256 Qubit Programmable Quantum Simulator: Computing Revolution

An international team of researchers from the Harvard-MIT Center for Ultracold Atoms and other universities has created a programmable quantum simulator. The newly developed quantum computer operates on 256 quantum bits unlike its predecessor, which was on 51 qubits.

A qubit – also called as quantum bit – is the basic unit of quantum information and the source of their massive processing power.

The system heralds a new era towards hosting complex quantum processes. If proved successful, it would move beyond the capabilities of even the fastest supercomputers today. With this, researchers envision to achieve breakthroughs in material science, quantum networks and communication technologies, finance, quantum sensing and metrology. And also bring about intractable problems solvable.

Increase in qubits

As per Sepehr Ebadi, the study’s lead author, system’s unprecedented size and programmability are the two major players that makes quantum computer ahead in the race of quantum computational arena. As it tackles the puzzling properties of matter at nano scales to greatly advance processing power.

Under appropriate conditions, the increase in qubits translates that the system can store and process significantly more information than the classical bits on which standard computers run.

To give a rough idea, the probability of the numerical existence of quantum states with 256 qubits is far above than the number of atoms in the solar system, added Ebadi while explaining the system’s vast size.

Exotic quantum states of matter

Researchers, with help of the simulator, were able to produce various exotic quantum states of matter. The new dimensions were not realized experimentally, before. These novel states depicted how magnetism works at the quantum level.

Thus, the experiments gave in-dept insights on the quantum physics that is fundamental to material properties. These understandings will allow scientists to design new materials with exotic properties.

Upgraded version of 2017 platform

The research is done on an upgraded version of 2017 platform that was powered by 51 qubits. In the old platform ultra-cold rubidium atoms were captured and further arranged in a one-dimensional array of individually focused laser beams known as optical tweezers.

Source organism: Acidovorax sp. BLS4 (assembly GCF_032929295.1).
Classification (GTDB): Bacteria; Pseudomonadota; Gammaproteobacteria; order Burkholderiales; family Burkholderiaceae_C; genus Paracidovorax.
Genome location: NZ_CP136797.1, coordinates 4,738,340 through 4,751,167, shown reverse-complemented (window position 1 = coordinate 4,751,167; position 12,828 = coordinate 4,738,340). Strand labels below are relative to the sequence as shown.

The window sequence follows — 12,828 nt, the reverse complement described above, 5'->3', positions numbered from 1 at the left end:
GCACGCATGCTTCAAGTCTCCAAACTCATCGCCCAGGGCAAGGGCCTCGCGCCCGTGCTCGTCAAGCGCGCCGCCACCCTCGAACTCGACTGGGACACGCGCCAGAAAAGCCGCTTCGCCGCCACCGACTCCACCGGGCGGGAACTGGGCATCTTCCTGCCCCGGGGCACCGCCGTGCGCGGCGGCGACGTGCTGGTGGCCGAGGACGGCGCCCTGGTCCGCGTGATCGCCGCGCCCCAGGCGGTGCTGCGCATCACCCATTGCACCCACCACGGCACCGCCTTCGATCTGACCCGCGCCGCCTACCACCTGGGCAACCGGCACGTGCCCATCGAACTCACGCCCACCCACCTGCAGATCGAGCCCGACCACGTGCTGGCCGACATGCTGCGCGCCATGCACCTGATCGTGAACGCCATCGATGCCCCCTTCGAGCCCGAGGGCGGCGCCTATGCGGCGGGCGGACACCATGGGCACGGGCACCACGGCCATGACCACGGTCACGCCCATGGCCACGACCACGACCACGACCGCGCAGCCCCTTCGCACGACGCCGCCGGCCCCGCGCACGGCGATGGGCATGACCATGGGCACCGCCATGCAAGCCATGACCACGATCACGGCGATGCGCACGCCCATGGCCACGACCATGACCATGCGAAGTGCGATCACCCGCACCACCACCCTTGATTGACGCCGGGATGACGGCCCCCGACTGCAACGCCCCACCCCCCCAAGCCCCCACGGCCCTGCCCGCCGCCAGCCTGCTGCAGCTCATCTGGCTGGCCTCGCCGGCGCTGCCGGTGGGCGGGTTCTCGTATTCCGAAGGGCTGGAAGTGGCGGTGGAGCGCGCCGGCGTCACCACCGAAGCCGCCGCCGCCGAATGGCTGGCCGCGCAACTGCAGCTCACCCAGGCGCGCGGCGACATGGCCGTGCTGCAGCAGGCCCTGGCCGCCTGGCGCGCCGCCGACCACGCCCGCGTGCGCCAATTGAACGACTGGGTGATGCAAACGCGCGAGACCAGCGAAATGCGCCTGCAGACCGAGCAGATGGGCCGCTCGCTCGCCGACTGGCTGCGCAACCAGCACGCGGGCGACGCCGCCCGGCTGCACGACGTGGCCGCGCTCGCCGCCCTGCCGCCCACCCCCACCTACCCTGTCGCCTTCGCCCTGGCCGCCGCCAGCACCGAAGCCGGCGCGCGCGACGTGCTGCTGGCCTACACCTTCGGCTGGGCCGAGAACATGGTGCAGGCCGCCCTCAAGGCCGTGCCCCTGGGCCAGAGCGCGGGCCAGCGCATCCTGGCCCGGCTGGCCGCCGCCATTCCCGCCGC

While the new system enables the atoms to be accumulated in two-dimensional arrangements of optical tweezers.

Optical tweezers are also known as single-beam gradient force trap. It is a highly focused laser beam to hold and manipulate microscopically small objects such as atoms, nanoparticles, droplets, biological molecules or even living cells.

The tweezers help researchers in two ways:

  1. handling different interactions amongst the qubits, and in
  2. creating programmable shapes like square, honeycomb or triangular structures.

Spatial light modulator

Spatial light modulator is one of the critical components of this quantum simulator. The device allows to create hundreds of independently focused optical tweezer beams.

Initially, random loading of atoms is done into the optical tweezers. Researchers then move the atoms accordingly to the target geometries. Later, second set of moving optical tweezers are employed to place the atoms to their desired locations thus, removing the preliminary randomness.

Lasers enable researchers to have full control over the alignment of the atomic qubits. Thus, allowing them for desired quantum manipulation.


Working on a technology that is nearly thousand times faster than a conventional computer will revolutionise the new paradigm in quantum computing. As of now, the researchers are busy developing efficiency by: 

  1. enhancing laser control over qubits
  2. making the system more programmable to carry out added operations automatically
  3. exploring ways how the system can be employed for new applications, right from exploring exotic forms of quantum matter to dealing with real-world challenges

Quantum computing will reign supreme, from cybersecurity to pharmaceutical research to finance the future will witness major advancements.

Via: The Harvard Gazette

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